Physical scans

Slot Machine,
MillsBell SlotMachine Manual.jpg


Sega gambling machines
Bell series
Sega Bell (1956) | Sega Bell Classic (195x) | Multiple Bell (195x) | Multiple Bell Classic (195x) | Electro-Bell (1958) | Copper Sega (1963)
Star series
Bonanza Star (1962) | Bonus Star (19xx) | Paybak Star (19xx) | Diamond 3 Star (1960) | Diamond 4 Star (19xx) | Double-Pay Star (19xx) | Mad Money Star (195x) | Progressive Star (1962) | Console Sega (19xx) | Multi-Bell 35 (19xx) | Starlet (196x) | Monaco Starlet (196x) | Copper Star (196x)
Continental series
Continental Bonus (19xx) | Continental 3 Star (19xx) | Continental Progressive (19xx) | Continental Bonanza (19xx) | Continental Mad Money (19xx) | Continental Bulk Pay (19xx) | Continental Big Jack (19xx) | Continental Grand Prix (19xx) | Continental Mark 10 (19xx) | Continental Mark 20 (19xx) | Continental South Seas (19xx)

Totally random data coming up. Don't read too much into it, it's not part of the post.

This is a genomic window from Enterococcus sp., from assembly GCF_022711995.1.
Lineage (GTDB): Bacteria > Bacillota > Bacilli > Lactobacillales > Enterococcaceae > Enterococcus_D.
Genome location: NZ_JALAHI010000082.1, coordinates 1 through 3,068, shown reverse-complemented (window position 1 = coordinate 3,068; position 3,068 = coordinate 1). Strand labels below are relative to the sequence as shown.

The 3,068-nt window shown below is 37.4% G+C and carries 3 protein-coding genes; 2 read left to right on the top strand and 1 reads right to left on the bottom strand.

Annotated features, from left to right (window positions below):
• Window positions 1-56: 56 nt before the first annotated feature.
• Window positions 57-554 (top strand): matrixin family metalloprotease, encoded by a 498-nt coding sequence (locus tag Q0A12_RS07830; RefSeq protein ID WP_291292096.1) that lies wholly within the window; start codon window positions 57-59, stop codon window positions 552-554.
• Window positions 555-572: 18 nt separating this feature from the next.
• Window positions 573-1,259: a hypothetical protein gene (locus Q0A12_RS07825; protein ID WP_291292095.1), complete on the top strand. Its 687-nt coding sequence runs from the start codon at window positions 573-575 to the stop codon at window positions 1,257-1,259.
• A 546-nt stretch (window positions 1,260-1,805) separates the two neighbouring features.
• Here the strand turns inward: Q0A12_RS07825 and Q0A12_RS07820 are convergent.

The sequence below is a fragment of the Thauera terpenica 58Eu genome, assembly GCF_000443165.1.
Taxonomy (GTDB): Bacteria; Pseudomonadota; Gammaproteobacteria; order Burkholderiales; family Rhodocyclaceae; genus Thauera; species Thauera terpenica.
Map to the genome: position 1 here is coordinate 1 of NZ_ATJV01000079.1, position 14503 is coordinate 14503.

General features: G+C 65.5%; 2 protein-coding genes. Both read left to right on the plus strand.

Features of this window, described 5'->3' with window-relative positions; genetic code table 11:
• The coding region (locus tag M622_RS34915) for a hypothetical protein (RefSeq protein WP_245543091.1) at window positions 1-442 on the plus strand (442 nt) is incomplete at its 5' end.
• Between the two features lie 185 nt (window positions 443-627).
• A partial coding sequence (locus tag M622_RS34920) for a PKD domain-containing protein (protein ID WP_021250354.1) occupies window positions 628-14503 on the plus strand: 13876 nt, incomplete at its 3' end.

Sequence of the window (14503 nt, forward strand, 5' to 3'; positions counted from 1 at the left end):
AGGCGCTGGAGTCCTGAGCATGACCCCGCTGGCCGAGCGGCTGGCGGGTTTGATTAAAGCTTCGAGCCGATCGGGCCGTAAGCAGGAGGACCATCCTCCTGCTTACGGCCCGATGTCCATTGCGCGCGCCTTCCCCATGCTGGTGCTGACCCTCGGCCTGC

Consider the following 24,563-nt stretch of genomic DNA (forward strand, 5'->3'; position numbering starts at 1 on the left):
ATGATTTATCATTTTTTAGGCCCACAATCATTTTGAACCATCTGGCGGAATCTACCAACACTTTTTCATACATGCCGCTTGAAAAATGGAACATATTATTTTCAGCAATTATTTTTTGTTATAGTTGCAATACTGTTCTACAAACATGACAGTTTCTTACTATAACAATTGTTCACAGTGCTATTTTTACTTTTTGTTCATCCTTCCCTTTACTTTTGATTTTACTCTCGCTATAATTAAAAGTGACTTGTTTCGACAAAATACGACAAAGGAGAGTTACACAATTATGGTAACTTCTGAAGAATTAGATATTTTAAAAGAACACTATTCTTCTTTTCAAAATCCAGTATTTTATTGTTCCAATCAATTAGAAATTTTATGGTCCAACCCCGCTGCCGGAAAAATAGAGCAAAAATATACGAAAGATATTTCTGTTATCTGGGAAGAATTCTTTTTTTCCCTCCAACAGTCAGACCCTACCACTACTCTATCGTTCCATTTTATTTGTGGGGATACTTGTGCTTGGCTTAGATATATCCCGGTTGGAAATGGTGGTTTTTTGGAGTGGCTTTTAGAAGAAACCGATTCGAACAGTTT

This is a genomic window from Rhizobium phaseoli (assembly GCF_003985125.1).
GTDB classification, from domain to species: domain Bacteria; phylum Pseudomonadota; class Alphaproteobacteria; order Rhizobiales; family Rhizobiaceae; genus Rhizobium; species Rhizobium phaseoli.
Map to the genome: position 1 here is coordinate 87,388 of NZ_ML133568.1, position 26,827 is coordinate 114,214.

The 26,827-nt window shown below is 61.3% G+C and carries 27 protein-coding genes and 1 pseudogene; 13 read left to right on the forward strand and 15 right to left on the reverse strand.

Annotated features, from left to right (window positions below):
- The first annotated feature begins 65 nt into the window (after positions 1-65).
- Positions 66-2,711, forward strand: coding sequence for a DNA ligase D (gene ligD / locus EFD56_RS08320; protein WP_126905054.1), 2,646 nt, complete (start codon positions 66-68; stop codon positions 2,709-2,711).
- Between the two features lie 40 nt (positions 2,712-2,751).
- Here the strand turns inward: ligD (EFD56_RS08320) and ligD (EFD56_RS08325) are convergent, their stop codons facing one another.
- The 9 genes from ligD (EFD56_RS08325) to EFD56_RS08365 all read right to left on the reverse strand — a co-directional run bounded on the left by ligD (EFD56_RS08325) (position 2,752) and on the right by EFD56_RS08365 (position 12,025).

Windsor series
Windsor Aztec (1974) | Windsor Bonus (1974) | Windsor Buccaneer (19xx) | Windsor Crazy Bells (19xx) | Windsor Crown (1974) | Windsor Derby (1974) | Windsor Imperial (19xx) | Windsor Mad Money (1974) | Windsor Playboy (19xx) | Windsor Sailor (19xx) | Windsor Speedway M1 (19xx) | Windsor Speedway M2 (19xx) | Windsor Vegas (19xx) | Windsor Victory (19xx) | Windsor Wild Joker (1974)
Olympia series
Olympia Star (1964) | New Olympia (1969) | Olympia Mark II (1971) | Olympia Mark III (1972) | Olympia Golden Star (1974)
Ascot (1966) | Mini-Sega (1958) | Lord Sega (196x) | Clover Bell (1960) | Black Jack (196x) | Bonus Line (1974) | Lucky Double (1974) | Bonus Twin (1974)